The terms ‘dislocation’ and ‘dislocating’ point to a theoretical praxis in which they can be experienced positively and negatively. The same negative force attracts positive negativism or negative positivism to attain freedom. In essence, when force is applied to set free a force that has dislocated a body it becomes a positive dislocating force. Dislocation theory is the elimination of bad conditions in the body through the same dislocating methodological approach. Dislocating or dislocation of dislocation expresses itself in a literary piece that exposes vice and rendering it powerless. It displaces the evil grip of the tyrant and antagonist and negotiates the location of a better deal. A dislocated society is an unbalanced society, a society in which majority or some of its citizens are denied freedom and protection. The freedom theory of dislocation created from the Ijaw revolutionary proverb, Orukolokolagha, Iyearefugha translated in English means ‘if the gods are not cruel, they will die of hunger and starvation’.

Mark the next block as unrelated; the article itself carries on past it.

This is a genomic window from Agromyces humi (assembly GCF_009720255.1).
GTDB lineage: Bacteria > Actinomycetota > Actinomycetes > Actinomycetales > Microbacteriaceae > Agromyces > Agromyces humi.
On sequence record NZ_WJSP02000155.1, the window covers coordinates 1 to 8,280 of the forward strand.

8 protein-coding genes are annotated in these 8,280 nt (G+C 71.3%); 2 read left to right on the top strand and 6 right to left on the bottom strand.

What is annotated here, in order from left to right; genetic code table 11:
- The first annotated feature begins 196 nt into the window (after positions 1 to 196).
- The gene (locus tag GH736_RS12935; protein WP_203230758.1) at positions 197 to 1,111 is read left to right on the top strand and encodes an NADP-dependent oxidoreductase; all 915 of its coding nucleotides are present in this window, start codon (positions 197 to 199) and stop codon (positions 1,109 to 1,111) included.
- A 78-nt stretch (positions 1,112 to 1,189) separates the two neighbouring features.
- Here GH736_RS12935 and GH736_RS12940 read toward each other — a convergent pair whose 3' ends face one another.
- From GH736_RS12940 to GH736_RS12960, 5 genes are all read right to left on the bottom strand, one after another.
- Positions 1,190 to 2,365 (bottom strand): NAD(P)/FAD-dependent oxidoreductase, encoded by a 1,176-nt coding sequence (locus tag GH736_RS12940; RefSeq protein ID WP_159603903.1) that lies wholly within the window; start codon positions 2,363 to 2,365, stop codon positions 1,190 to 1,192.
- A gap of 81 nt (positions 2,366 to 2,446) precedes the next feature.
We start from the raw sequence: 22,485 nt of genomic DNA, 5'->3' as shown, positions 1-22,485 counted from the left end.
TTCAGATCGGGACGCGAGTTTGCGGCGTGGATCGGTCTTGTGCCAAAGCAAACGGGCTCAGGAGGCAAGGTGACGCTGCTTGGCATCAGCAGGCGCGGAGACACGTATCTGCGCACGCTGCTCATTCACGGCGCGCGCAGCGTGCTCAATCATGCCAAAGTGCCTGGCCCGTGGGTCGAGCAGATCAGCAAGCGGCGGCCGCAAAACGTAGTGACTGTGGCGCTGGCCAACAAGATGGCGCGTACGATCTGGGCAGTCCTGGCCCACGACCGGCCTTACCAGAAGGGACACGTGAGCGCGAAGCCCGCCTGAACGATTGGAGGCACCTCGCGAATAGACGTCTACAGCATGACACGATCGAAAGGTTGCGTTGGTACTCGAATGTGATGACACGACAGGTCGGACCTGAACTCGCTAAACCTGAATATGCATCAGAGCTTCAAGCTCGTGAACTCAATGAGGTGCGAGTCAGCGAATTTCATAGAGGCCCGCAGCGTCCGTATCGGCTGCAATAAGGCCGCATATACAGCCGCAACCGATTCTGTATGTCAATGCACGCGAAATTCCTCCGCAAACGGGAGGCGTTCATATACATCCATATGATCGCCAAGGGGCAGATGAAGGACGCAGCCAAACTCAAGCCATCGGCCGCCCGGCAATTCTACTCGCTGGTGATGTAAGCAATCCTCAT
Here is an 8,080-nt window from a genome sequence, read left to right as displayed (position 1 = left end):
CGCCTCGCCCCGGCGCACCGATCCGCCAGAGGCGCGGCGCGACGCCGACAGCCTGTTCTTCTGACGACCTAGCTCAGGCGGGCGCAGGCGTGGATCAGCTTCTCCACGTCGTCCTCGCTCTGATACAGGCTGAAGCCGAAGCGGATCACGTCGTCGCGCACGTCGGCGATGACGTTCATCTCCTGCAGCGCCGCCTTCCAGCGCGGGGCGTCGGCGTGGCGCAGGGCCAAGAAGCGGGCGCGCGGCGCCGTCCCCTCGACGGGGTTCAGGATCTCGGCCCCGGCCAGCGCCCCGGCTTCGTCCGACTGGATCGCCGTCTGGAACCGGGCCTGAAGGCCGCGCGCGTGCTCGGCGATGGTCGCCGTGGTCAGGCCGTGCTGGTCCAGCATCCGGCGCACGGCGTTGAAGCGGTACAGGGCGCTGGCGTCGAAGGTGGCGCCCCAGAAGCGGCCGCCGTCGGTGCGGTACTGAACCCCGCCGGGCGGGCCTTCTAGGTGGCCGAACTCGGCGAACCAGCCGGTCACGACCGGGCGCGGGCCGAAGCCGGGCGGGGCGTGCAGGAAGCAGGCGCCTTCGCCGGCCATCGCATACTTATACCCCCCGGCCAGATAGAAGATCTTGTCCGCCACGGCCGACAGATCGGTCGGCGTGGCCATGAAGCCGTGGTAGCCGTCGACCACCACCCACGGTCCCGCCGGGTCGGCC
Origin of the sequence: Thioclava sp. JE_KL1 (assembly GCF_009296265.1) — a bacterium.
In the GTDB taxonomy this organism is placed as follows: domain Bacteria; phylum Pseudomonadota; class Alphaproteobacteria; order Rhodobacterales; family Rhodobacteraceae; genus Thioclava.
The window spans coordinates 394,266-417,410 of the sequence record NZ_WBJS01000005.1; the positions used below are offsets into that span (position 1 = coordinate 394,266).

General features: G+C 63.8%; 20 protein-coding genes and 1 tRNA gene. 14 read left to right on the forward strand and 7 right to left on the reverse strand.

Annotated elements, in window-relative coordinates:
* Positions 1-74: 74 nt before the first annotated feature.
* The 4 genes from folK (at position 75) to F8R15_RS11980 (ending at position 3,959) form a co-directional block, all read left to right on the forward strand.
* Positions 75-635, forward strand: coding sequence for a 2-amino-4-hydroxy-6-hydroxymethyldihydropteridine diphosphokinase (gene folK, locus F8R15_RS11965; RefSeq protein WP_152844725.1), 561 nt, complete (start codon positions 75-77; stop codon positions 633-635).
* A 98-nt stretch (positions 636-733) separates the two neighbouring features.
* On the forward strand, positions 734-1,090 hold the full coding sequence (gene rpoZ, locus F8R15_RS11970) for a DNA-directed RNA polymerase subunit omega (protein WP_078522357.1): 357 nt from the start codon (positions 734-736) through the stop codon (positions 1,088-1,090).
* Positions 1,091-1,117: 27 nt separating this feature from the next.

Thermodynamics are fundamental laws of the physical universe. These laws are the law of conservation of energy, the law of entropy: direction and movement of energy, the law of speed: speed and movement of energy and the law of balance: initiator and terminator of movement of energy. When applied to human interpersonal interaction, it becomes social thermodynamics. The thesis of social thermodynamics is built upon the triangle of justice which is used as a logical formula to determine a good or bad law. A good law should produce protection, freedom and balance. Natural law is eternal, universal, supreme and unchangeable. Its supreme properties: freedom, protection and balance are clear keys for a successful human life. These are laws contained in Egbesu. For the deity represent freedom, protection and balance. Thus, Egbesu is conceived as theoretical foundation of the Izon Restorative philosophy which tilts towards the bearing of positive dislocation to dethrone negative dislocation.